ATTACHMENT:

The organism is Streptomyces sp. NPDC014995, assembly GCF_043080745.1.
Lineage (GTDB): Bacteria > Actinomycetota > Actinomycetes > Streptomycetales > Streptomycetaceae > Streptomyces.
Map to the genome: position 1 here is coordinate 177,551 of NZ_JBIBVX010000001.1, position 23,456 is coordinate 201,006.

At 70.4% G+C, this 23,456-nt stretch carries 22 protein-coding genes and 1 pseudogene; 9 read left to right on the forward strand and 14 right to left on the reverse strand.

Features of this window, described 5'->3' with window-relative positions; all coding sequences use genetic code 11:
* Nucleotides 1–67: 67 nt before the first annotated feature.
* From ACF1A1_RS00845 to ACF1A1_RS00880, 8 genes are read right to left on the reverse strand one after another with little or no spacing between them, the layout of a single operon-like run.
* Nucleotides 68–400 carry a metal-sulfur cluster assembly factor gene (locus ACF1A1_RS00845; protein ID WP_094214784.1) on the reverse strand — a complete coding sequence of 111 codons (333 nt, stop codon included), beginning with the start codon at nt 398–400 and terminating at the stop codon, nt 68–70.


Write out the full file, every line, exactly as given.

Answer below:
The organism is Streptomyces sp. NPDC014995, assembly GCF_043080745.1.
Lineage (GTDB): Bacteria > Actinomycetota > Actinomycetes > Streptomycetales > Streptomycetaceae > Streptomyces.
Map to the genome: position 1 here is coordinate 177,551 of NZ_JBIBVX010000001.1, position 23,456 is coordinate 201,006.

At 70.4% G+C, this 23,456-nt stretch carries 22 protein-coding genes and 1 pseudogene; 9 read left to right on the forward strand and 14 right to left on the reverse strand.

Features of this window, described 5'->3' with window-relative positions; all coding sequences use genetic code 11:
* Nucleotides 1–67: 67 nt before the first annotated feature.
* From ACF1A1_RS00845 to ACF1A1_RS00880, 8 genes are read right to left on the reverse strand one after another with little or no spacing between them, the layout of a single operon-like run.
* Nucleotides 68–400 carry a metal-sulfur cluster assembly factor gene (locus ACF1A1_RS00845; protein ID WP_094214784.1) on the reverse strand — a complete coding sequence of 111 codons (333 nt, stop codon included), beginning with the start codon at nt 398–400 and terminating at the stop codon, nt 68–70.